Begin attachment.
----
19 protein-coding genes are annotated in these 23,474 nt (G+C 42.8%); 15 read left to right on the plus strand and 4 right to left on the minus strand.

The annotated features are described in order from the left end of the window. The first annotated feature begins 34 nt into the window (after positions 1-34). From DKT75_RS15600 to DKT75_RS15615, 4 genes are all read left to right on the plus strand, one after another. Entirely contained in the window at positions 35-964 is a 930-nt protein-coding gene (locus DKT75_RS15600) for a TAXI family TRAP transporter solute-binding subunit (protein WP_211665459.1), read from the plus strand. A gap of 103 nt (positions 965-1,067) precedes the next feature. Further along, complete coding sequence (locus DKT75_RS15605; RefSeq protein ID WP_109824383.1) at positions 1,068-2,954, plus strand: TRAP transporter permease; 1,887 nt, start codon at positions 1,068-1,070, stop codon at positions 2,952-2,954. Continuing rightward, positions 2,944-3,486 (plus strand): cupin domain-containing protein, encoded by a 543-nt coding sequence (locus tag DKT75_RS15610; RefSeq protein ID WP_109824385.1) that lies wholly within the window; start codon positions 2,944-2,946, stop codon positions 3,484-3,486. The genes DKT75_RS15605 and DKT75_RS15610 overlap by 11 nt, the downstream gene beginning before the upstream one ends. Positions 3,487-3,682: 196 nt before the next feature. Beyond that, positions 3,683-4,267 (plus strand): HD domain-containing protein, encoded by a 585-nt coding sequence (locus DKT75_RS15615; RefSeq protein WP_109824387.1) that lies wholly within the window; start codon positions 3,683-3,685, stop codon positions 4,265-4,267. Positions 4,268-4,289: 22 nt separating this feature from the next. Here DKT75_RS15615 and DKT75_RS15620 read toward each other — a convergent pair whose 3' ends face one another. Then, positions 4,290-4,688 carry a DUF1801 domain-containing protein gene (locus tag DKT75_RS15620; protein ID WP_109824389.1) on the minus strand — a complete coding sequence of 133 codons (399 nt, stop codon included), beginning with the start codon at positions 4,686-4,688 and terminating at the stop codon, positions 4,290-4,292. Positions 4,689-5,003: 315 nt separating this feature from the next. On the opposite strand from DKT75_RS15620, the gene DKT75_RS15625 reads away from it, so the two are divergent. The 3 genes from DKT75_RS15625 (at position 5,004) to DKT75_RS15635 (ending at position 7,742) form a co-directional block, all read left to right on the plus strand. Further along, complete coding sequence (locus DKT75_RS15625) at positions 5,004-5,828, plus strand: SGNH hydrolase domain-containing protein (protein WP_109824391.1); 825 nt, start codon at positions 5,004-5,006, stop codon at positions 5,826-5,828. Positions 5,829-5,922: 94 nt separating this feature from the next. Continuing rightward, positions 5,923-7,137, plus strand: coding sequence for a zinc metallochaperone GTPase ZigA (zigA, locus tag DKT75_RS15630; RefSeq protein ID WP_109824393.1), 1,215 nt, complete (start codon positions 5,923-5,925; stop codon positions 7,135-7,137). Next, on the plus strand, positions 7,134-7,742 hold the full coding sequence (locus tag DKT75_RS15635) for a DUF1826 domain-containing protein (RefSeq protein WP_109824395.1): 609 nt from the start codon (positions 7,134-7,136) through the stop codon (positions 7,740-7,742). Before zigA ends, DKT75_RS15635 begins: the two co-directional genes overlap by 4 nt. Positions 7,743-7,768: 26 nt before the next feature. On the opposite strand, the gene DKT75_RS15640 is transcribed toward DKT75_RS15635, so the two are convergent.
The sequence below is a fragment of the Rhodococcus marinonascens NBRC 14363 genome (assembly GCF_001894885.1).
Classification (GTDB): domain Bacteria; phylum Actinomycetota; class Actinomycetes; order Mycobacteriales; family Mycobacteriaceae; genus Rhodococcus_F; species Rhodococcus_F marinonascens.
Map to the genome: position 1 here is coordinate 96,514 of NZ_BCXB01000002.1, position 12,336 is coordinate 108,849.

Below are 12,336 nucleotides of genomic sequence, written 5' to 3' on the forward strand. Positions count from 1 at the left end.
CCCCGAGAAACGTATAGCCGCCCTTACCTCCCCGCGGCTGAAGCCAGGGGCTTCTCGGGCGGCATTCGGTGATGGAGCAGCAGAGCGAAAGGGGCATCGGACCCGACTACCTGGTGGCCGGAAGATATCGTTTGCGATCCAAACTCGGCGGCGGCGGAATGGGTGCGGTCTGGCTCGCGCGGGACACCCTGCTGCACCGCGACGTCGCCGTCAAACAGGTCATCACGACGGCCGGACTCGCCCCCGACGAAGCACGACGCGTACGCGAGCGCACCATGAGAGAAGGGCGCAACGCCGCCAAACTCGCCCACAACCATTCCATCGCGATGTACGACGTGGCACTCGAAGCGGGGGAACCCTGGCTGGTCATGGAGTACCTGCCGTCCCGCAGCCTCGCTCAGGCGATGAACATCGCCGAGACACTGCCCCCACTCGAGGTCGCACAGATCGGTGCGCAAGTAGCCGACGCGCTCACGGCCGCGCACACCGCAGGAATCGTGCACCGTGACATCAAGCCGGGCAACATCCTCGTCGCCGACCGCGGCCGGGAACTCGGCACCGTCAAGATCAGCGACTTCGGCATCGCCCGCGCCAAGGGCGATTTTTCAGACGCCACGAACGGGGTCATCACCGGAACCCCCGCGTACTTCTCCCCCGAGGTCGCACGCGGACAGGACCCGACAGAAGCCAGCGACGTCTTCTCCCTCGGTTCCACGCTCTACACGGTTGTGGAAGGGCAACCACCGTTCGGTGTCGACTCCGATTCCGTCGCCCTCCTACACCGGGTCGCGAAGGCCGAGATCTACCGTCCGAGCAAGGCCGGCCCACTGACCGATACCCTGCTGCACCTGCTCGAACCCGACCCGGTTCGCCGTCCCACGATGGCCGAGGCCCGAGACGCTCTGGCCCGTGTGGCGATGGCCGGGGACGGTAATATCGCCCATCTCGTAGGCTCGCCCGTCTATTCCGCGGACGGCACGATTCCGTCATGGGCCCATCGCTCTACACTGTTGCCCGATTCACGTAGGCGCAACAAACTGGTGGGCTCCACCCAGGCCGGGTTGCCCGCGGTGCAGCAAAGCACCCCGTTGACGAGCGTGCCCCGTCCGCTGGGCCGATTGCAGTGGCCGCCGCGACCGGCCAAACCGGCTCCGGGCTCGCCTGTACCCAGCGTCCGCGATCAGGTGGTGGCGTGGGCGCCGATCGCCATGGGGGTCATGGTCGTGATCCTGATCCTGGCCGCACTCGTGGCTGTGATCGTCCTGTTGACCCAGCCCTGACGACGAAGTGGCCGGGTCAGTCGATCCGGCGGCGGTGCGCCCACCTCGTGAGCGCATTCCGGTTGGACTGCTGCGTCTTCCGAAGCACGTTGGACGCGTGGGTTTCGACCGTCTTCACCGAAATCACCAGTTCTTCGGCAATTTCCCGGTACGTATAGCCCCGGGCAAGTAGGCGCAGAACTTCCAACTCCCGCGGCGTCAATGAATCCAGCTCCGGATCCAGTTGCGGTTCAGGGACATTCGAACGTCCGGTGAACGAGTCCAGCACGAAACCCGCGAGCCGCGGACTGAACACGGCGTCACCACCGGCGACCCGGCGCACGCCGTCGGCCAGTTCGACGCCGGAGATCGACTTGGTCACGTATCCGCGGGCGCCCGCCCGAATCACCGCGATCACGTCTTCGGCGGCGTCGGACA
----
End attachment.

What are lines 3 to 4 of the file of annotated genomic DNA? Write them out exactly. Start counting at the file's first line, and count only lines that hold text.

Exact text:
The sequence below is a fragment of the Rhodococcus marinonascens NBRC 14363 genome (assembly GCF_001894885.1).
Classification (GTDB): domain Bacteria; phylum Actinomycetota; class Actinomycetes; order Mycobacteriales; family Mycobacteriaceae; genus Rhodococcus_F; species Rhodococcus_F marinonascens.